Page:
Gloria Ray Karlmark

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Gloria Cecelia Ray Karlmark (born September 26, 1942, Little Rock) was a member of the Little Rock Nine, the nine African-American students who desegregated Central High School in Little Rock, Arkansas in 1957.[1] One of the three children of Harvey C. and Julia Miller Ray, she was 15 when she attempted to enter Little Rock Central High School. In 1965, she graduated from the Illinois Institute of Technology with a bachelor's degree in Chemistry and Mathematics.[2] She worked briefly as a public school teacher and research assistant at the University of Chicago Research Medical Center. Ray married Krister Karlmark in 1966, and in 1970, she joined International Business Machine’s (IBM) Nordic Laboratory in Stockholm, Sweden, where she worked as a systems analyst and technical writer.

Karlmark graduated from Kungliga Patent & Registreringsverket in Sweden as a patent attorney, and from 1977 until 1981, she worked for IBM International Patent Operations. From 1976 to 1994, Karlmark founded and was editor-in-chief of Computers in Industry, an international journal of computer applications in industry. In 1994, Karlmark went to work in the Netherlands for Philips Telecommunications in Hilversum and, later, for Philips Lighting in Eindhoven. She and her husband have two children.[1] In 1998, Karlmark and the other members of the Little Rock Nine were awarded the Congressional Gold Medal in recognition of "selfless heroism."[3][4]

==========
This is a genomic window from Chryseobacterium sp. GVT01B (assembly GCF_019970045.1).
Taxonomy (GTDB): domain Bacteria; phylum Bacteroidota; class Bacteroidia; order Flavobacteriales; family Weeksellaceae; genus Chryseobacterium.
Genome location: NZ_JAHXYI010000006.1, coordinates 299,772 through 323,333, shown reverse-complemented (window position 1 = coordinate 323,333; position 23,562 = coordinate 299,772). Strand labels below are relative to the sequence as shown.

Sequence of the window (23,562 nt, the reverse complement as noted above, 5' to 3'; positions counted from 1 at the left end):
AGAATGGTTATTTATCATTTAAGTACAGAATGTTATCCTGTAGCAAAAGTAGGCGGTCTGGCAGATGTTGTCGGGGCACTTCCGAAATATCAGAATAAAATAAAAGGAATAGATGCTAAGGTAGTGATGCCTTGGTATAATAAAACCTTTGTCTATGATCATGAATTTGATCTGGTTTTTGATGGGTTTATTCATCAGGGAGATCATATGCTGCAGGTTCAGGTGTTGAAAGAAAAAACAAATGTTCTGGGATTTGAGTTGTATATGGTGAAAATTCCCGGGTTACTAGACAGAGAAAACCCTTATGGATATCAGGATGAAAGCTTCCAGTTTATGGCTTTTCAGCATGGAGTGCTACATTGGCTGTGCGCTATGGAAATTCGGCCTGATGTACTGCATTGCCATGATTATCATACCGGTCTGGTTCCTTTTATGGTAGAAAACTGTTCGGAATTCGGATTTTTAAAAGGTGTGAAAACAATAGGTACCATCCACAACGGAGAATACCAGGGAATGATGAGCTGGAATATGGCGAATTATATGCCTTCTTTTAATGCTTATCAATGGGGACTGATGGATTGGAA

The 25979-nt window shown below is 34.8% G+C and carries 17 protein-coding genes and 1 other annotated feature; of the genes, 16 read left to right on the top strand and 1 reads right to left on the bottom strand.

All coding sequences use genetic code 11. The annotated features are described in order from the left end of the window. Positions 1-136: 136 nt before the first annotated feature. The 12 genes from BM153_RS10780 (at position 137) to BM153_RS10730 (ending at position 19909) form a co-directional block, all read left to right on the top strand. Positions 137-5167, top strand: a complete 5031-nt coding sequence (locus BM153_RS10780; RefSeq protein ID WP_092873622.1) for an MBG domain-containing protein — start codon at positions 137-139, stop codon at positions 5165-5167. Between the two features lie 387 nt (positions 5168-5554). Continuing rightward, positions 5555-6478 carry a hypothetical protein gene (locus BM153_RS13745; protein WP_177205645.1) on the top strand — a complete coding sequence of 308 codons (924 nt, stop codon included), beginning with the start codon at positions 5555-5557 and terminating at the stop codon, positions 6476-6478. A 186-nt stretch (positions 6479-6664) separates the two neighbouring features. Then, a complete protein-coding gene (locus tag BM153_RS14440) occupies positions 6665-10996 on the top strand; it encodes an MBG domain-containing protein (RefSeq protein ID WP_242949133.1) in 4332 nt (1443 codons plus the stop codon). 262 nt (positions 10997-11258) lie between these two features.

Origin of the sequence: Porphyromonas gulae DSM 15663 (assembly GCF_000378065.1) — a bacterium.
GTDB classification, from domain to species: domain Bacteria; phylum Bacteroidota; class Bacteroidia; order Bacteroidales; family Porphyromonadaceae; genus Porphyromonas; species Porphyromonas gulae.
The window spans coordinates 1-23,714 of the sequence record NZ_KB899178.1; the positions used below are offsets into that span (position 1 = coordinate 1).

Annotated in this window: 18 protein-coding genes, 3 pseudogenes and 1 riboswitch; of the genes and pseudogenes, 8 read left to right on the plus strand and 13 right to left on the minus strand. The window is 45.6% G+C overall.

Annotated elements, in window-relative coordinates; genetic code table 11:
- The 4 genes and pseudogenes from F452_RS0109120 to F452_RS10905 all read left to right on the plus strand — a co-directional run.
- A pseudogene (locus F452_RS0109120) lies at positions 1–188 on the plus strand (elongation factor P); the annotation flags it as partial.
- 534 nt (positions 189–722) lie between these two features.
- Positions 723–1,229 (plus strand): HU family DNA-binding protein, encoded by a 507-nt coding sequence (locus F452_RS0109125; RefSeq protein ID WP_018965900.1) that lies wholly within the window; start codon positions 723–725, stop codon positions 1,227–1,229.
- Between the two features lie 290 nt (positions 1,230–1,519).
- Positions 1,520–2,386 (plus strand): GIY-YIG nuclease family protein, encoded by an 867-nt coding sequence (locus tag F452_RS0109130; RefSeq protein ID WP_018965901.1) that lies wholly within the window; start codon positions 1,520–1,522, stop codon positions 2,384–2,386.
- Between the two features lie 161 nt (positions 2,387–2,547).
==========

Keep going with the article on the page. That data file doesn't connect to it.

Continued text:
In 1958, Karlmark and the Little Rock Nine received the Spingarn Medal by the National Association for the Advancement of Colored People (NAACP) for outstanding achievement by an African American.

Karlmark has noted concern about racism in the United States[5] and now resides in Sweden and the Netherlands.[6]


  1. ^ a b "Gloria Cecelia Ray Karlmark (1942–)", Encyclopedia of Arkansas.
  2. ^ Little Rock nine, USA: NPS.
  3. ^ Glassman, Matthew (2011). Congressional Gold Medals 1776-2010. Washington, DC: Congressional Research Service. p. 30.
  4. ^ "Gloria Ray Karlmark". 30 August 2007. Archived from the original on 2009-03-25. Retrieved 2009-03-25..
  5. ^ Leland, J.; Smith, V. E. (1997). "Echoes of Little Rock". Newsweek. 130 (13). p. 52.
  6. ^ "Religion", NWA News Missing or empty |title= (help)[permanent dead link].